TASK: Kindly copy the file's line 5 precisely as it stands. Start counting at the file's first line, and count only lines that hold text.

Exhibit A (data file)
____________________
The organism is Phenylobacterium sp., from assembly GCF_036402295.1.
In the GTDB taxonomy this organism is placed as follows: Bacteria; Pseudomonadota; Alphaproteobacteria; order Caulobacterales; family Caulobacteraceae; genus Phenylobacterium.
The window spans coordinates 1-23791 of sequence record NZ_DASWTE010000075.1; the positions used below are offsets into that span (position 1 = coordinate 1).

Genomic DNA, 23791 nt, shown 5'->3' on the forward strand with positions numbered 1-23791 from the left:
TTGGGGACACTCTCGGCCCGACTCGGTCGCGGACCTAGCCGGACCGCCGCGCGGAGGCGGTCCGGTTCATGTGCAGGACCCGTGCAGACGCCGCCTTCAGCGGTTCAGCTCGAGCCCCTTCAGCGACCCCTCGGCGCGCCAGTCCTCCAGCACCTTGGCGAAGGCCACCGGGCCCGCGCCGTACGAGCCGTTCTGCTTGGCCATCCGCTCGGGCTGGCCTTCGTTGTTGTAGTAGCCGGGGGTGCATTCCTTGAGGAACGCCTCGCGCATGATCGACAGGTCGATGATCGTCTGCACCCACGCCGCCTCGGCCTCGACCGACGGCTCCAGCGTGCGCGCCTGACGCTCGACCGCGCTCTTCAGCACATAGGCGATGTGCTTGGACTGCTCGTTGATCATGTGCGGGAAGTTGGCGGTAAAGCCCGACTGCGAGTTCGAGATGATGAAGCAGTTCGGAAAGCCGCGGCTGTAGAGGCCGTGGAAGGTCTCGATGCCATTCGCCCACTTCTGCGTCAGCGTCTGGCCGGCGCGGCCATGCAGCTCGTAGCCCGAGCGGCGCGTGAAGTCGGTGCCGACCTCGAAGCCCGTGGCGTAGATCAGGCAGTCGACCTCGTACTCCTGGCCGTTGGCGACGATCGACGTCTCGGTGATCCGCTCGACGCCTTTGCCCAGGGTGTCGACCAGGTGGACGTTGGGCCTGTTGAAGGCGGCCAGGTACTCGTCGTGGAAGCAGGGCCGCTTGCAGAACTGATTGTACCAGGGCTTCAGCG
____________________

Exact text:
TTGGGGACACTCTCGGCCCGACTCGGTCGCGGACCTAGCCGGACCGCCGCGCGGAGGCGGTCCGGTTCATGTGCAGGACCCGTGCAGACGCCGCCTTCAGCGGTTCAGCTCGAGCCCCTTCAGCGACCCCTCGGCGCGCCAGTCCTCCAGCACCTTGGCGAAGGCCACCGGGCCCGCGCCGTACGAGCCGTTCTGCTTGGCCATCCGCTCGGGCTGGCCTTCGTTGTTGTAGTAGCCGGGGGTGCATTCCTTGAGGAACGCCTCGCGCATGATCGACAGGTCGATGATCGTCTGCACCCACGCCGCCTCGGCCTCGACCGACGGCTCCAGCGTGCGCGCCTGACGCTCGACCGCGCTCTTCAGCACATAGGCGATGTGCTTGGACTGCTCGTTGATCATGTGCGGGAAGTTGGCGGTAAAGCCCGACTGCGAGTTCGAGATGATGAAGCAGTTCGGAAAGCCGCGGCTGTAGAGGCCGTGGAAGGTCTCGATGCCATTCGCCCACTTCTGCGTCAGCGTCTGGCCGGCGCGGCCATGCAGCTCGTAGCCCGAGCGGCGCGTGAAGTCGGTGCCGACCTCGAAGCCCGTGGCGTAGATCAGGCAGTCGACCTCGTACTCCTGGCCGTTGGCGACGATCGACGTCTCGGTGATCCGCTCGACGCCTTTGCCCAGGGTGTCGACCAGGTGGACGTTGGGCCTGTTGAAGGCGGCCAGGTACTCGTCGTGGAAGCAGGGCCGCTTGCAGAACTGATTGTACCAGGGCTTCAGCG